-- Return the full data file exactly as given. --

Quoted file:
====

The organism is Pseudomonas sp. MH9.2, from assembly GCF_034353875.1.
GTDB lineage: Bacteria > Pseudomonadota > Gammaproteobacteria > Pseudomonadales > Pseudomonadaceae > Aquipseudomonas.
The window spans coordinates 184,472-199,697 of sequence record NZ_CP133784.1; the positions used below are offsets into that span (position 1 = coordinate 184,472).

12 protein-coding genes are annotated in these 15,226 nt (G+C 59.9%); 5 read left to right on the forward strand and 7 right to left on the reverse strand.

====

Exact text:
The organism is Pseudomonas sp. MH9.2, from assembly GCF_034353875.1.
GTDB lineage: Bacteria > Pseudomonadota > Gammaproteobacteria > Pseudomonadales > Pseudomonadaceae > Aquipseudomonas.
The window spans coordinates 184,472-199,697 of sequence record NZ_CP133784.1; the positions used below are offsets into that span (position 1 = coordinate 184,472).

12 protein-coding genes are annotated in these 15,226 nt (G+C 59.9%); 5 read left to right on the forward strand and 7 right to left on the reverse strand.